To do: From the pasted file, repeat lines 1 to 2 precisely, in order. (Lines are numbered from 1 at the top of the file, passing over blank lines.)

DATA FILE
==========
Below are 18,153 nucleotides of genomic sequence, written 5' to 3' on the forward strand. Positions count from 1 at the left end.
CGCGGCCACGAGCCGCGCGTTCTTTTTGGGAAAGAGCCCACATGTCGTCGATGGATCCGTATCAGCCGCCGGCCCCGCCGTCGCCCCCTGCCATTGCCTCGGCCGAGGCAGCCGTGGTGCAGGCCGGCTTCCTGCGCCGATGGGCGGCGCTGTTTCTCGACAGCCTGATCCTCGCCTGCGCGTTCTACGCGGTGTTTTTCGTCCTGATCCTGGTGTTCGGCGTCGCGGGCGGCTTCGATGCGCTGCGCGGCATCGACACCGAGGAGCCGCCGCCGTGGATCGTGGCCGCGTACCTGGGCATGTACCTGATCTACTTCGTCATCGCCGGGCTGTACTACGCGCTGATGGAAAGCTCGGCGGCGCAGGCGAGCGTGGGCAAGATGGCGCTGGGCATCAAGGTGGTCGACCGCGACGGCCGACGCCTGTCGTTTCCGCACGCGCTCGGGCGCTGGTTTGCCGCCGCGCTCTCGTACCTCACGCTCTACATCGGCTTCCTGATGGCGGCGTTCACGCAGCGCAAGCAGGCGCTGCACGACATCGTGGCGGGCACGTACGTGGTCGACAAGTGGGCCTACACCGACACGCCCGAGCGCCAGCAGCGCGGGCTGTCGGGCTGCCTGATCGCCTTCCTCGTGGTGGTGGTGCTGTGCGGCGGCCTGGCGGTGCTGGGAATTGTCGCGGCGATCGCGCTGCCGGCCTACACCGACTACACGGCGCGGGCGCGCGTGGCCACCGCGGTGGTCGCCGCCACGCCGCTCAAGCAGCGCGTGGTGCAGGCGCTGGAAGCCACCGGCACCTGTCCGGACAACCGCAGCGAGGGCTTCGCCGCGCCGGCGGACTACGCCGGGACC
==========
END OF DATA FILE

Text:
Below are 18,153 nucleotides of genomic sequence, written 5' to 3' on the forward strand. Positions count from 1 at the left end.
CGCGGCCACGAGCCGCGCGTTCTTTTTGGGAAAGAGCCCACATGTCGTCGATGGATCCGTATCAGCCGCCGGCCCCGCCGTCGCCCCCTGCCATTGCCTCGGCCGAGGCAGCCGTGGTGCAGGCCGGCTTCCTGCGCCGATGGGCGGCGCTGTTTCTCGACAGCCTGATCCTCGCCTGCGCGTTCTACGCGGTGTTTTTCGTCCTGATCCTGGTGTTCGGCGTCGCGGGCGGCTTCGATGCGCTGCGCGGCATCGACACCGAGGAGCCGCCGCCGTGGATCGTGGCCGCGTACCTGGGCATGTACCTGATCTACTTCGTCATCGCCGGGCTGTACTACGCGCTGATGGAAAGCTCGGCGGCGCAGGCGAGCGTGGGCAAGATGGCGCTGGGCATCAAGGTGGTCGACCGCGACGGCCGACGCCTGTCGTTTCCGCACGCGCTCGGGCGCTGGTTTGCCGCCGCGCTCTCGTACCTCACGCTCTACATCGGCTTCCTGATGGCGGCGTTCACGCAGCGCAAGCAGGCGCTGCACGACATCGTGGCGGGCACGTACGTGGTCGACAAGTGGGCCTACACCGACACGCCCGAGCGCCAGCAGCGCGGGCTGTCGGGCTGCCTGATCGCCTTCCTCGTGGTGGTGGTGCTGTGCGGCGGCCTGGCGGTGCTGGGAATTGTCGCGGCGATCGCGCTGCCGGCCTACACCGACTACACGGCGCGGGCGCGCGTGGCCACCGCGGTGGTCGCCGCCACGCCGCTCAAGCAGCGCGTGGTGCAGGCGCTGGAAGCCACCGGCACCTGTCCGGACAACCGCAGCGAGGGCTTCGCCGCGCCGGCGGACTACGCCGGGACC